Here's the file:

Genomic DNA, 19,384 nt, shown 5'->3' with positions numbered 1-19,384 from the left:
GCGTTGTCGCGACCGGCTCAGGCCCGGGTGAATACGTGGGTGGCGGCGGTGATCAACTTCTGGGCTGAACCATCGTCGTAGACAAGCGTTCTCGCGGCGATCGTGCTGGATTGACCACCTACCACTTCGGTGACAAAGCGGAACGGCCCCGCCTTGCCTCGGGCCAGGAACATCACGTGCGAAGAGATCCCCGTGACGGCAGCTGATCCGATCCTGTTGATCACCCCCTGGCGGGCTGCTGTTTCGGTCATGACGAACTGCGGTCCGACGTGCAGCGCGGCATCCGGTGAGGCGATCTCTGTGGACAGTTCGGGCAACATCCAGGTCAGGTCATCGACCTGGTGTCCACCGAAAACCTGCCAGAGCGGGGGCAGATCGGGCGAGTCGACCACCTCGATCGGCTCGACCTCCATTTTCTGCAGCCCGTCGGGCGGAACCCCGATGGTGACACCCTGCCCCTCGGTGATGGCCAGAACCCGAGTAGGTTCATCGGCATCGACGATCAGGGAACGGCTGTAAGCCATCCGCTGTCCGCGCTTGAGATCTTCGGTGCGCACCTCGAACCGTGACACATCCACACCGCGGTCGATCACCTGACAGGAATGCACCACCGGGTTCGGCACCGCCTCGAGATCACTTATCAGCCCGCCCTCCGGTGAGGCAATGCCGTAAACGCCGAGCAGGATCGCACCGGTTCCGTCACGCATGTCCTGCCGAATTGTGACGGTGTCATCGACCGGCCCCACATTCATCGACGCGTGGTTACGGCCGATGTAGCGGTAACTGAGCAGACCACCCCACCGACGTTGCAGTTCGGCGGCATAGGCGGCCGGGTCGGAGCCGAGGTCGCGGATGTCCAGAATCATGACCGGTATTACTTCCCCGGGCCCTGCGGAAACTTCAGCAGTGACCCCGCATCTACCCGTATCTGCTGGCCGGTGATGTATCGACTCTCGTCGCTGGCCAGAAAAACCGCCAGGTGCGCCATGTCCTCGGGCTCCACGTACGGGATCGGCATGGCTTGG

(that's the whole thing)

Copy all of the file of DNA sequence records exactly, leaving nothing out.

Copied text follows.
Genomic DNA, 19,384 nt, shown 5'->3' with positions numbered 1-19,384 from the left:
GCGTTGTCGCGACCGGCTCAGGCCCGGGTGAATACGTGGGTGGCGGCGGTGATCAACTTCTGGGCTGAACCATCGTCGTAGACAAGCGTTCTCGCGGCGATCGTGCTGGATTGACCACCTACCACTTCGGTGACAAAGCGGAACGGCCCCGCCTTGCCTCGGGCCAGGAACATCACGTGCGAAGAGATCCCCGTGACGGCAGCTGATCCGATCCTGTTGATCACCCCCTGGCGGGCTGCTGTTTCGGTCATGACGAACTGCGGTCCGACGTGCAGCGCGGCATCCGGTGAGGCGATCTCTGTGGACAGTTCGGGCAACATCCAGGTCAGGTCATCGACCTGGTGTCCACCGAAAACCTGCCAGAGCGGGGGCAGATCGGGCGAGTCGACCACCTCGATCGGCTCGACCTCCATTTTCTGCAGCCCGTCGGGCGGAACCCCGATGGTGACACCCTGCCCCTCGGTGATGGCCAGAACCCGAGTAGGTTCATCGGCATCGACGATCAGGGAACGGCTGTAAGCCATCCGCTGTCCGCGCTTGAGATCTTCGGTGCGCACCTCGAACCGTGACACATCCACACCGCGGTCGATCACCTGACAGGAATGCACCACCGGGTTCGGCACCGCCTCGAGATCACTTATCAGCCCGCCCTCCGGTGAGGCAATGCCGTAAACGCCGAGCAGGATCGCACCGGTTCCGTCACGCATGTCCTGCCGAATTGTGACGGTGTCATCGACCGGCCCCACATTCATCGACGCGTGGTTACGGCCGATGTAGCGGTAACTGAGCAGACCACCCCACCGACGTTGCAGTTCGGCGGCATAGGCGGCCGGGTCGGAGCCGAGGTCGCGGATGTCCAGAATCATGACCGGTATTACTTCCCCGGGCCCTGCGGAAACTTCAGCAGTGACCCCGCATCTACCCGTATCTGCTGGCCGGTGATGTATCGACTCTCGTCGCTGGCCAGAAAAACCGCCAGGTGCGCCATGTCCTCGGGCTCCACGTACGGGATCGGCATGGCTTGG